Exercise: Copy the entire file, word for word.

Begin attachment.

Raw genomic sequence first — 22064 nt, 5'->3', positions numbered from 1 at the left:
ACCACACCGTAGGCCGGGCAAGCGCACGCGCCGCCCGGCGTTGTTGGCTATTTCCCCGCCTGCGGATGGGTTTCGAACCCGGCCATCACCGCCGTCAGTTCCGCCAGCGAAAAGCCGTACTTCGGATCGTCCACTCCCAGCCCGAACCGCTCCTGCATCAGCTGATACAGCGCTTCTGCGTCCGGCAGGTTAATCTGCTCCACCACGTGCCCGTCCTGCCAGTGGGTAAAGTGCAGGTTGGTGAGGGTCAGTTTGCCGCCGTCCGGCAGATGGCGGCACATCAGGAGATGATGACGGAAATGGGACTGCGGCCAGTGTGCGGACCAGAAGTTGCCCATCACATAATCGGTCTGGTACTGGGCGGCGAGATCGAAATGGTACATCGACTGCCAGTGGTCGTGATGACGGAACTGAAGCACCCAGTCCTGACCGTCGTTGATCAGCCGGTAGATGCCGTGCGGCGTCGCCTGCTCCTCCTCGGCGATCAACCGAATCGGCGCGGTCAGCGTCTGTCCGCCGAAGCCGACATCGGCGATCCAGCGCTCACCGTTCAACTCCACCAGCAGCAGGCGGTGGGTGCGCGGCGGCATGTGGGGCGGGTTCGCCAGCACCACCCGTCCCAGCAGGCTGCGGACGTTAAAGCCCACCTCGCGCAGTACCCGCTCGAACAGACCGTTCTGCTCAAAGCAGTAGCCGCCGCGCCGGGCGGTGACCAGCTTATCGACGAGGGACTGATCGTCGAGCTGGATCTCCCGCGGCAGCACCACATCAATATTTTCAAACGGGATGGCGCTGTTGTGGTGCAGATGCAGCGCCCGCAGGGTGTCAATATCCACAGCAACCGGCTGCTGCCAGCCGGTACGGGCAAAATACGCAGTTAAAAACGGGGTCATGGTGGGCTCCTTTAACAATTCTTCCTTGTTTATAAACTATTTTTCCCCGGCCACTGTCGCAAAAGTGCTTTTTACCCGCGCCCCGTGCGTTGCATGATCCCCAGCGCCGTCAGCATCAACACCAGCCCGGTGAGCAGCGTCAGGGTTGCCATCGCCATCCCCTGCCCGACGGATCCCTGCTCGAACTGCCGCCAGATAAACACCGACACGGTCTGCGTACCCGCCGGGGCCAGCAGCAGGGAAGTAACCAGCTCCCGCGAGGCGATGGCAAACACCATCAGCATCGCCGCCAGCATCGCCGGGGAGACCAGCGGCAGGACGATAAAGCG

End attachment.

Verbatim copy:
Raw genomic sequence first — 22064 nt, 5'->3', positions numbered from 1 at the left:
ACCACACCGTAGGCCGGGCAAGCGCACGCGCCGCCCGGCGTTGTTGGCTATTTCCCCGCCTGCGGATGGGTTTCGAACCCGGCCATCACCGCCGTCAGTTCCGCCAGCGAAAAGCCGTACTTCGGATCGTCCACTCCCAGCCCGAACCGCTCCTGCATCAGCTGATACAGCGCTTCTGCGTCCGGCAGGTTAATCTGCTCCACCACGTGCCCGTCCTGCCAGTGGGTAAAGTGCAGGTTGGTGAGGGTCAGTTTGCCGCCGTCCGGCAGATGGCGGCACATCAGGAGATGATGACGGAAATGGGACTGCGGCCAGTGTGCGGACCAGAAGTTGCCCATCACATAATCGGTCTGGTACTGGGCGGCGAGATCGAAATGGTACATCGACTGCCAGTGGTCGTGATGACGGAACTGAAGCACCCAGTCCTGACCGTCGTTGATCAGCCGGTAGATGCCGTGCGGCGTCGCCTGCTCCTCCTCGGCGATCAACCGAATCGGCGCGGTCAGCGTCTGTCCGCCGAAGCCGACATCGGCGATCCAGCGCTCACCGTTCAACTCCACCAGCAGCAGGCGGTGGGTGCGCGGCGGCATGTGGGGCGGGTTCGCCAGCACCACCCGTCCCAGCAGGCTGCGGACGTTAAAGCCCACCTCGCGCAGTACCCGCTCGAACAGACCGTTCTGCTCAAAGCAGTAGCCGCCGCGCCGGGCGGTGACCAGCTTATCGACGAGGGACTGATCGTCGAGCTGGATCTCCCGCGGCAGCACCACATCAATATTTTCAAACGGGATGGCGCTGTTGTGGTGCAGATGCAGCGCCCGCAGGGTGTCAATATCCACAGCAACCGGCTGCTGCCAGCCGGTACGGGCAAAATACGCAGTTAAAAACGGGGTCATGGTGGGCTCCTTTAACAATTCTTCCTTGTTTATAAACTATTTTTCCCCGGCCACTGTCGCAAAAGTGCTTTTTACCCGCGCCCCGTGCGTTGCATGATCCCCAGCGCCGTCAGCATCAACACCAGCCCGGTGAGCAGCGTCAGGGTTGCCATCGCCATCCCCTGCCCGACGGATCCCTGCTCGAACTGCCGCCAGATAAACACCGACACGGTCTGCGTACCCGCCGGGGCCAGCAGCAGGGAAGTAACCAGCTCCCGCGAGGCGATGGCAAACACCATCAGCATCGCCGCCAGCATCGCCGGGGAGACCAGCGGCAGGACGATAAAGCG